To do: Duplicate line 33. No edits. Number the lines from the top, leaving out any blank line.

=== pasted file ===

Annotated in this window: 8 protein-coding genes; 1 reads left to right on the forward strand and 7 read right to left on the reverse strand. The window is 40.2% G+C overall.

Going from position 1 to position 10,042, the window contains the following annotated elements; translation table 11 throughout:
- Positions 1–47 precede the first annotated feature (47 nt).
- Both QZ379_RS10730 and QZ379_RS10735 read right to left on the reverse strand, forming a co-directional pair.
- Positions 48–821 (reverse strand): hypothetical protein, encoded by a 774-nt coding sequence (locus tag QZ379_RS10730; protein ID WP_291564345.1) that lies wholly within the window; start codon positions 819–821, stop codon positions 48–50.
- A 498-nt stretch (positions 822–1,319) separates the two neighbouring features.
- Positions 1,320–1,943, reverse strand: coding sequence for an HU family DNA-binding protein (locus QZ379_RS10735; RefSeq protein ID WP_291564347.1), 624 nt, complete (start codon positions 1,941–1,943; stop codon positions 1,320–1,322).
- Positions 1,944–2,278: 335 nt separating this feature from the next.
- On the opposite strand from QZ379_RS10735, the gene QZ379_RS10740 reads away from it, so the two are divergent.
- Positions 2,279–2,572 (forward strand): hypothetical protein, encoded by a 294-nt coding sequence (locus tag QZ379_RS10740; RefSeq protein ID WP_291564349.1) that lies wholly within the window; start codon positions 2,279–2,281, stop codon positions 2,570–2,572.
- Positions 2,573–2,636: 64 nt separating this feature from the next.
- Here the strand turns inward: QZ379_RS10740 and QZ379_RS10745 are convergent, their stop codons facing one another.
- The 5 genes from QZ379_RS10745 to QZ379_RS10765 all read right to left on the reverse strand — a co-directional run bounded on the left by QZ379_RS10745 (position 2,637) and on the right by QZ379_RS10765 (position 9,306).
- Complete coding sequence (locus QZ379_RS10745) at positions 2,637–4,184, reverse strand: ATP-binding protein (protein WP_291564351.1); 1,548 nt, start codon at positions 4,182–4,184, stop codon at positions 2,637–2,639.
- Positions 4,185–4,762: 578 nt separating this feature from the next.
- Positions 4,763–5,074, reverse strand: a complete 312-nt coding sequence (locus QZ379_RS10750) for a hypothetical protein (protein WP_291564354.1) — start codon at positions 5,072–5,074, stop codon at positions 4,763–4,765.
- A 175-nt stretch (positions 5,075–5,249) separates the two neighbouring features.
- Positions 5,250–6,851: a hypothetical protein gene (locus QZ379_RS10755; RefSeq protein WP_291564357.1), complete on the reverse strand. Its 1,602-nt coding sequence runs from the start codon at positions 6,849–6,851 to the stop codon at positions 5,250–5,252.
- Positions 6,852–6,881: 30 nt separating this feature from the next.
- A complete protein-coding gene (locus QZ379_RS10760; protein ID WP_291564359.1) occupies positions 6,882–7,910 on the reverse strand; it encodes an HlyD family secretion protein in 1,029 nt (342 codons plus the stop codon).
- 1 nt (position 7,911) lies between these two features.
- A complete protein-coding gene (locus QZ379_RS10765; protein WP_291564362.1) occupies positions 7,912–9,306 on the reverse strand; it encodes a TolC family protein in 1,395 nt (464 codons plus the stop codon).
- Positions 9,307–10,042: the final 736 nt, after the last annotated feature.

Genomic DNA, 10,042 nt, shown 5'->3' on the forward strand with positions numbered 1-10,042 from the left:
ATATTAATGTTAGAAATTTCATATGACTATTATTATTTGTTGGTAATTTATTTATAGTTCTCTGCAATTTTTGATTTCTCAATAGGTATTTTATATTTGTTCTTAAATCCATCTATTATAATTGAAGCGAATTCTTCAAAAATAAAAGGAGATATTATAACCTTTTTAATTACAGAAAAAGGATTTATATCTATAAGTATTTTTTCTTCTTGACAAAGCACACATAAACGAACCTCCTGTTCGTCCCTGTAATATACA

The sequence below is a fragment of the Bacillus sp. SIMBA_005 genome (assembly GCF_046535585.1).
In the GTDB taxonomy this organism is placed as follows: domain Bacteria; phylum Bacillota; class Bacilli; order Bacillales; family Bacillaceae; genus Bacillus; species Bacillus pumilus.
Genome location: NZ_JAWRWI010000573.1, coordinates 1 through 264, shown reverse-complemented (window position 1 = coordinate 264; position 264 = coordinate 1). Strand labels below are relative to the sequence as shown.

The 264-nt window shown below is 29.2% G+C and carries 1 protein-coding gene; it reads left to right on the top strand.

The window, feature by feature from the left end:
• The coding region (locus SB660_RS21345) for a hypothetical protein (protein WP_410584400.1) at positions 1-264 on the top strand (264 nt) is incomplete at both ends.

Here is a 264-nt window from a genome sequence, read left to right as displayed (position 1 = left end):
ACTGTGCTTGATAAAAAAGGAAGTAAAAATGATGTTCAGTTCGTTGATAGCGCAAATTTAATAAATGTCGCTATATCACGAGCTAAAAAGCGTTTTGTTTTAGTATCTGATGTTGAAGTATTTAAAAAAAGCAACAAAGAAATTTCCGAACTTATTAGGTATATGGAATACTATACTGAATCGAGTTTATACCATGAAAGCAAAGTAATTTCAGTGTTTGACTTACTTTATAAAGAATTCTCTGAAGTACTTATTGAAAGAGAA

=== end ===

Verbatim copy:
ACTGTGCTTGATAAAAAAGGAAGTAAAAATGATGTTCAGTTCGTTGATAGCGCAAATTTAATAAATGTCGCTATATCACGAGCTAAAAAGCGTTTTGTTTTAGTATCTGATGTTGAAGTATTTAAAAAAAGCAACAAAGAAATTTCCGAACTTATTAGGTATATGGAATACTATACTGAATCGAGTTTATACCATGAAAGCAAAGTAATTTCAGTGTTTGACTTACTTTATAAAGAATTCTCTGAAGTACTTATTGAAAGAGAA